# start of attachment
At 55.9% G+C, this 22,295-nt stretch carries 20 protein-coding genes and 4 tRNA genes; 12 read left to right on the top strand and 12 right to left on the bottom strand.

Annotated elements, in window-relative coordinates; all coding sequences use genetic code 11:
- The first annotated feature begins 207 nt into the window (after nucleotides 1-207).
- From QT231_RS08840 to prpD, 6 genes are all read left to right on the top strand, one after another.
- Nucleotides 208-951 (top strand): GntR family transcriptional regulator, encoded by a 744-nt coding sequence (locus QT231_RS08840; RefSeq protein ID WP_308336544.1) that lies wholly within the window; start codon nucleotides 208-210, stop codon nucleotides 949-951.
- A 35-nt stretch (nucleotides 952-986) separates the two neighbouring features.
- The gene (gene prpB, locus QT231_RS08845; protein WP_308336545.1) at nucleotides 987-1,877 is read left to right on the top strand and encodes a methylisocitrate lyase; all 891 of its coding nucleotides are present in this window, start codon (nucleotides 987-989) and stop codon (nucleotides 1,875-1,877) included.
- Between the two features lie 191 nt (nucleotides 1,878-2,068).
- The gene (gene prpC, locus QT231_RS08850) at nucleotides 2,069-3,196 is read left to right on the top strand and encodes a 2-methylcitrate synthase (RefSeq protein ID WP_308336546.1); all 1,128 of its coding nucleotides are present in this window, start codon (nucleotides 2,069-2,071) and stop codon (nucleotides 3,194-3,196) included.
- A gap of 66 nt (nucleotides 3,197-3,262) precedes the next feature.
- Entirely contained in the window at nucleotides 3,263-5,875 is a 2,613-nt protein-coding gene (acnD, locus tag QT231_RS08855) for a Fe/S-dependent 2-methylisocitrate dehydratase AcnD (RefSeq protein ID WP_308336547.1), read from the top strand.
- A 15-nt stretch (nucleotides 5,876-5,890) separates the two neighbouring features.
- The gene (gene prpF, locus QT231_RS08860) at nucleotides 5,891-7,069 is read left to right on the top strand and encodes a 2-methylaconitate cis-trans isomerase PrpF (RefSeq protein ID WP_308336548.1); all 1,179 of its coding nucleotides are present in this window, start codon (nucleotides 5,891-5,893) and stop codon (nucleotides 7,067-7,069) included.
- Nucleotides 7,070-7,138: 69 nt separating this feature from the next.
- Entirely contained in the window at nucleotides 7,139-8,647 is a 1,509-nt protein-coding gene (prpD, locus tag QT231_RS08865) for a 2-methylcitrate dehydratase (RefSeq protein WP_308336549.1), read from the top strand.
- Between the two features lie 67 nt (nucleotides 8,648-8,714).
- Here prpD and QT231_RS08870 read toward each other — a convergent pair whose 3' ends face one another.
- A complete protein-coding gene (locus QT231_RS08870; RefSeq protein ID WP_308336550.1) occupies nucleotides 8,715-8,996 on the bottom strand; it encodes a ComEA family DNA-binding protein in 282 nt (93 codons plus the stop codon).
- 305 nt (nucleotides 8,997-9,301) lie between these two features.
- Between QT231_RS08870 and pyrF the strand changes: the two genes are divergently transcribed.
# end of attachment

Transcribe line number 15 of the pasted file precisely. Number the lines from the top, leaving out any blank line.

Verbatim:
- Entirely contained in the window at nucleotides 7,139-8,647 is a 1,509-nt protein-coding gene (prpD, locus tag QT231_RS08865) for a 2-methylcitrate dehydratase (RefSeq protein WP_308336549.1), read from the top strand.